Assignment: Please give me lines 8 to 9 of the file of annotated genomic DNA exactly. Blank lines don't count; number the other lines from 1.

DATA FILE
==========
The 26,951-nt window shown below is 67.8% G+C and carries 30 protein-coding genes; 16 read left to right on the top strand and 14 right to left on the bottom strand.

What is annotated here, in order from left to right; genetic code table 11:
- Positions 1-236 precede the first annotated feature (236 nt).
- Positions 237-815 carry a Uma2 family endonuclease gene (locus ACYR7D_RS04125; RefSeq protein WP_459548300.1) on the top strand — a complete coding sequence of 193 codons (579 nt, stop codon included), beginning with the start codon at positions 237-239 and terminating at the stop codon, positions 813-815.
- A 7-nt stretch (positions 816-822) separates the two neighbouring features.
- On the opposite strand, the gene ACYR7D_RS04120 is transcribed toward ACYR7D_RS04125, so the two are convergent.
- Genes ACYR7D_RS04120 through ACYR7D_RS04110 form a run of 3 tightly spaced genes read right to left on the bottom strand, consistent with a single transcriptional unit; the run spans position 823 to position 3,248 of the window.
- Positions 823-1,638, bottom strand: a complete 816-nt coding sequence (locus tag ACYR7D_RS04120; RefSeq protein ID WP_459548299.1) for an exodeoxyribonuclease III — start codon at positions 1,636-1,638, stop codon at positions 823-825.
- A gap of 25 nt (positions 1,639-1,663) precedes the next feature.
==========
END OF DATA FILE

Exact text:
- Positions 823-1,638, bottom strand: a complete 816-nt coding sequence (locus tag ACYR7D_RS04120; RefSeq protein ID WP_459548299.1) for an exodeoxyribonuclease III — start codon at positions 1,636-1,638, stop codon at positions 823-825.
- A gap of 25 nt (positions 1,639-1,663) precedes the next feature.